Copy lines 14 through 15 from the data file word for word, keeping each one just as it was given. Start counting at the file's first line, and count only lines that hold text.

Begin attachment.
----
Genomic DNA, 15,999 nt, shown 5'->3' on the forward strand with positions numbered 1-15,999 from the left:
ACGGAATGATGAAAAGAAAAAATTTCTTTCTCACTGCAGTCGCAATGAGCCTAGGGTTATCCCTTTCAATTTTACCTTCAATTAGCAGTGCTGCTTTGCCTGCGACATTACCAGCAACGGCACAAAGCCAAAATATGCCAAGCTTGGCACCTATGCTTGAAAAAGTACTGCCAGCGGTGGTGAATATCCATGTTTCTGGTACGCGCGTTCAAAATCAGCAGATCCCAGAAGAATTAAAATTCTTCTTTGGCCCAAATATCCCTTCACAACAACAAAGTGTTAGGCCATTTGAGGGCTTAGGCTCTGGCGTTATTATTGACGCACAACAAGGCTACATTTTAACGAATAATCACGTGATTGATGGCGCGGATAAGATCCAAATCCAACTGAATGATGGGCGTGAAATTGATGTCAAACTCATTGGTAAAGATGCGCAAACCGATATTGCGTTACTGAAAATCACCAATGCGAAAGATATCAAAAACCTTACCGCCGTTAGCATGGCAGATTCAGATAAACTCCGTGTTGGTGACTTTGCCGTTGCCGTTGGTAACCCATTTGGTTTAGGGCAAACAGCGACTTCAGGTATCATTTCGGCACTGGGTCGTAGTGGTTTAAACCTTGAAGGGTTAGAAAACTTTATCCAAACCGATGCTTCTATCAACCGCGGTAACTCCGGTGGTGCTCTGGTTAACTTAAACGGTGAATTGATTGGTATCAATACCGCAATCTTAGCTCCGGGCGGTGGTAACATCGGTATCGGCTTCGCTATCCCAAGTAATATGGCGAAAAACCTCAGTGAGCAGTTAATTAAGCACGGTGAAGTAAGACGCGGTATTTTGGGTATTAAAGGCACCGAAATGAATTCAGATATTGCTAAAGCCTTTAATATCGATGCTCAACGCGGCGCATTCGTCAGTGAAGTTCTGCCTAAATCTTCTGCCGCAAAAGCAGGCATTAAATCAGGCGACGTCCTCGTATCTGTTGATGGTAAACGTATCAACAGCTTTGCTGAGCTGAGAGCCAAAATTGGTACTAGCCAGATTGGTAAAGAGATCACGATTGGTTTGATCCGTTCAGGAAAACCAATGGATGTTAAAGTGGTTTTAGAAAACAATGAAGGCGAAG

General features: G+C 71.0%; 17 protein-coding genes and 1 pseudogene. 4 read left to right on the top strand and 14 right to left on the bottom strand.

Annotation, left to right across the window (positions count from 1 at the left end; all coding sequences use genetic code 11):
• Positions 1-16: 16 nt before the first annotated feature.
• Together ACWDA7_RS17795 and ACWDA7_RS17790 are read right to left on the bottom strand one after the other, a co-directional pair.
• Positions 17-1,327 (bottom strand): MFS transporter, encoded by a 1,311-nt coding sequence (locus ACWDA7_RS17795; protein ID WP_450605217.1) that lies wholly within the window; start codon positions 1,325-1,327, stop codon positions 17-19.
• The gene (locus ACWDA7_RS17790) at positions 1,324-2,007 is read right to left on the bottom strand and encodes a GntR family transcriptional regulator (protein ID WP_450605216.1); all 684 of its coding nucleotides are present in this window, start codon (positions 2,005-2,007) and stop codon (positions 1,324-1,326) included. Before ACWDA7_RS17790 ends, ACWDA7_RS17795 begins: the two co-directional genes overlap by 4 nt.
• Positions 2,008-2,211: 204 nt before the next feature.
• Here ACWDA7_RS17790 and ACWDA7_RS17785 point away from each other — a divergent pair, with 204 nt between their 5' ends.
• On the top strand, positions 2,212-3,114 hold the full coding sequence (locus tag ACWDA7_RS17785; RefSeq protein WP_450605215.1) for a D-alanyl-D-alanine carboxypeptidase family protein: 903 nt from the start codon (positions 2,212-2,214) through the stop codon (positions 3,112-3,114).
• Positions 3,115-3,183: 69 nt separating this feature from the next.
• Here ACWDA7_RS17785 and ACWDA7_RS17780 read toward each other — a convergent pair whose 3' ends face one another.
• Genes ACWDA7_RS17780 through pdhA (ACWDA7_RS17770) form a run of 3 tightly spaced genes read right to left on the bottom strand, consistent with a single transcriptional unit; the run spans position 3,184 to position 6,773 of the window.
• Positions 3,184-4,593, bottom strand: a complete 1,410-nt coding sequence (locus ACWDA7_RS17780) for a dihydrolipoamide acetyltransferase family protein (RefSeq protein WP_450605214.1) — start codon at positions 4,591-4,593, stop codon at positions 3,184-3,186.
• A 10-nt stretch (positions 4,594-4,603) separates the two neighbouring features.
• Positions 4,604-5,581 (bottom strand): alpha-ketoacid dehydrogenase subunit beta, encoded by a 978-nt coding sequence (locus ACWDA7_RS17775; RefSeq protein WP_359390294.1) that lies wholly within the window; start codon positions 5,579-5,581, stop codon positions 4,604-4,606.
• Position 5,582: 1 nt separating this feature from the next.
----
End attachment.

• Genes ACWDA7_RS17780 through pdhA (ACWDA7_RS17770) form a run of 3 tightly spaced genes read right to left on the bottom strand, consistent with a single transcriptional unit; the run spans position 3,184 to position 6,773 of the window.
• Positions 3,184-4,593, bottom strand: a complete 1,410-nt coding sequence (locus ACWDA7_RS17780) for a dihydrolipoamide acetyltransferase family protein (RefSeq protein WP_450605214.1) — start codon at positions 4,591-4,593, stop codon at positions 3,184-3,186.